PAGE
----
Then came the revelation. Instead of making a slurry out of water and flour to thicken (to make up for not flouring the meat before browning), the recipe called for mixing equal parts flour and butter, and stirring that in at the last minute. I am familiar with adding butter to pasta sauces and wine reductions, but have never yet added it to a stew at the end of cooking.

I will always do it from now on.

What a difference it made! The gravy was smooth and velvety, a pleasing colour and silky texture. It looked...French, somehow. Not rustic, but gourmet!

I have never been a fan of stews. They fall into the same category as chile and lasagne—they're always so-so, never amazing, and if I never make one, I can always guarantee that I'll get my fill somewhere along the way, since they are the things that people always make for guests. Stew, like chile and lasagne, is also one of my husband's favourite comfort foods, so he is always starved for them.

We may have discovered a happy medium here—I now have a method for cooking stew with results that stop me in my tracks. My husband may have a few more stews in his future.

I should also mention the kids' response. D and G tend to eschew stew, pushing it around on their plates and filling up on bread. Baby G ate the entire bowl, lifted it to his lips to drink the last of the gravy, and then asked for more. D dipped his bread in the sauce, ate several bites, and then came back to it later and finished it off. D's enthusiastic praise: "Thanks, Mom, for making such a great feast!" and baby G chimed in, "Tootoo [thank you], Mama!" We have a winner.

I have another package of moose stew meat in the freezer. I don't think I'll be doing a single thing to try to improve on the recipe. And I'll be thickening every stew I make with the butter and flour mixture. They will be better for it.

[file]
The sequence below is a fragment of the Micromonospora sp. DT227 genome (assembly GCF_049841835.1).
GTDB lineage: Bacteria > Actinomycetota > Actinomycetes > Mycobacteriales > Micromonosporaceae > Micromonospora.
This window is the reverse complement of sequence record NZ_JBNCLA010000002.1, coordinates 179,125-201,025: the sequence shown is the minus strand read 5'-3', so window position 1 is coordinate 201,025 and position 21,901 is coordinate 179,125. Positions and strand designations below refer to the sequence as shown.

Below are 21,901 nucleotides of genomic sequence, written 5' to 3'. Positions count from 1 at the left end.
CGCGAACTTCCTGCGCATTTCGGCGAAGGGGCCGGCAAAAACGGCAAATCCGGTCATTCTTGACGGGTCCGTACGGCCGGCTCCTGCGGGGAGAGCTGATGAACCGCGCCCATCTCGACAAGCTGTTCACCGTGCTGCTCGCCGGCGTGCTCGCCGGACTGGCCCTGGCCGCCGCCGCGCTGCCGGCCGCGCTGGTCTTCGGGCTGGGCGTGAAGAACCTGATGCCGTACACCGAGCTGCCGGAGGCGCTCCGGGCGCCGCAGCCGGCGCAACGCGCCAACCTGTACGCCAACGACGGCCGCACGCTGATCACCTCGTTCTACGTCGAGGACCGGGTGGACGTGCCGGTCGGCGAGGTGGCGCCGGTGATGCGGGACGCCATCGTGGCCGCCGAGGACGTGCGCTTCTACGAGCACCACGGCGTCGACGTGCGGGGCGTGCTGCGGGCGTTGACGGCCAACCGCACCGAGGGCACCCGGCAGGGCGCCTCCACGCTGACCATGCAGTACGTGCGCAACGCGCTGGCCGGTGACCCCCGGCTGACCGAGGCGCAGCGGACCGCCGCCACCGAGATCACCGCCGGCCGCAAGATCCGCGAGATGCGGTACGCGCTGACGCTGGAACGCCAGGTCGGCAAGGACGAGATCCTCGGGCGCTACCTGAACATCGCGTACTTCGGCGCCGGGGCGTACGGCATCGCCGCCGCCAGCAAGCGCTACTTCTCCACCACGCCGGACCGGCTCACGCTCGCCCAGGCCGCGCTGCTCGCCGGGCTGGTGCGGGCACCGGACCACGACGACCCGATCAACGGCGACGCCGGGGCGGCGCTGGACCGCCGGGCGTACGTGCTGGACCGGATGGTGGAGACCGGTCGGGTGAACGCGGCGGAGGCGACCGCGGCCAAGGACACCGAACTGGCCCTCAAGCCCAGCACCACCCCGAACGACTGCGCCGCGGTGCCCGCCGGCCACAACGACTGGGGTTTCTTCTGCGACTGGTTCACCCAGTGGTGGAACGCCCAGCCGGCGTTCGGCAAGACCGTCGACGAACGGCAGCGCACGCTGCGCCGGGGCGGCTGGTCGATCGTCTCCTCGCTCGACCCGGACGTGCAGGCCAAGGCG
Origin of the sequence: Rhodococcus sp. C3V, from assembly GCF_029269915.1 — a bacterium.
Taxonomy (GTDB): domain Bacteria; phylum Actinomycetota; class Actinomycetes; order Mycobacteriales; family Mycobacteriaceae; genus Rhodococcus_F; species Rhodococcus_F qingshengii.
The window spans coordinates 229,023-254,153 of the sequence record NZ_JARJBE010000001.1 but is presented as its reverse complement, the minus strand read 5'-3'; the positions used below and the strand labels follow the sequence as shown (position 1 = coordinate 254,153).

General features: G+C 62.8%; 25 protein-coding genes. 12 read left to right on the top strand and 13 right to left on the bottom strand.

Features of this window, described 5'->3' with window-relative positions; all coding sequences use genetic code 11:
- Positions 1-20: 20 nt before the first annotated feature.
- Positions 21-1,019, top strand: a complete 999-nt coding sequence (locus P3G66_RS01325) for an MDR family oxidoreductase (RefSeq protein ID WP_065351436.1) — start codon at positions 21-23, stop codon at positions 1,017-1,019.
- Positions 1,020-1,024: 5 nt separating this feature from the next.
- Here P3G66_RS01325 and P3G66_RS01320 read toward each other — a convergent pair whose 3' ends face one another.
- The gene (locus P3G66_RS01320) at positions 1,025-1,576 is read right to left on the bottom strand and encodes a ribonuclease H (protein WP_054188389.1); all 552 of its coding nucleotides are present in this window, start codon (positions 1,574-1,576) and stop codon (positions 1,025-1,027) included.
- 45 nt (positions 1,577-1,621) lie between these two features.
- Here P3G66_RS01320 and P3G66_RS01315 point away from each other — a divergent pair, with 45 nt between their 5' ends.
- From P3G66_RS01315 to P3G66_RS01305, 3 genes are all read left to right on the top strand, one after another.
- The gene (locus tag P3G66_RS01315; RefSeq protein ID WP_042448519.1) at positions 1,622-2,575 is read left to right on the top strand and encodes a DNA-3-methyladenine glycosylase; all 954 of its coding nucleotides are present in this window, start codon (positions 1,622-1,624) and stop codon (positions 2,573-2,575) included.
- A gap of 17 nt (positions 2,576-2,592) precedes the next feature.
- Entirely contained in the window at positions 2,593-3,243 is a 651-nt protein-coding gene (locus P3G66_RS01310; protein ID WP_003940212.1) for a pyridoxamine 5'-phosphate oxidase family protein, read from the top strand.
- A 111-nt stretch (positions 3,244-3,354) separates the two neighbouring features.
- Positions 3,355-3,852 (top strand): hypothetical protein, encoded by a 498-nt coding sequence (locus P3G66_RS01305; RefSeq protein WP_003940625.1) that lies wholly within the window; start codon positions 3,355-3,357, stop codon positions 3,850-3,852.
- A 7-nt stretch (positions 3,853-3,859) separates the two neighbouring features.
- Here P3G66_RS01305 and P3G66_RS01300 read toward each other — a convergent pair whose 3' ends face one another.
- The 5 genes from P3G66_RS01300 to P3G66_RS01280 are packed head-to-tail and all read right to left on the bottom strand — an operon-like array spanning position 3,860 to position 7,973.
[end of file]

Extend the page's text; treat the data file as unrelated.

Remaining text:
Tuesday, July 3, 2012

Must-Have (For Me) Summer Cooking Tools

On sweltering hot days when my poor, ancient air-conditioner can't keep up, and my husband is hounding me to close the blinds, curtains and windows to keep the sun and hot air out, it pains me a little to fire up my gas range. I usually adore it, but in the middle of summer, it becomes uncomfortably obvious how much heat the thing gives off.

Bring on the BBQ (and by BBQ, I mean the Canadian version, not the BBQ of the deep south, nor whatever Australians consider BBQ. I only know that my version and the Australian version differ somehow). My gas grill has to have a burner on the side on which I can steam veggies, cook beans from scratch, or fry fish in the relative comfort of the outdoors, thus preventing my house from overheating any more than it already is.

I've also discovered a new way to use the gas grill as an oven, without burning the things I am trying to roast: my Lodge Logic Cast Iron Reversible Grill/Griddle is heavy enough to handle the heat and makes perfect roasted vegetables every time. Halved new baby potatoes are my family's new favourite thing, and with the griddle on the back half of the BBQ, I still have room to grill burgers and steaks up front, or even do a roast on indirect heat by leaving one of the burners off.

Today I made another version of chickpea and carrot soup from scratch, even with the humidex up high, thanks to the side burner that simmered the beans all morning. Coming up: grilled pizzas to use up ingredients that went into bush pies and Denver sandwiches during our long weekend camping adventure. Soup and pizza, without turning on the range or the oven. My kind of summer cooking.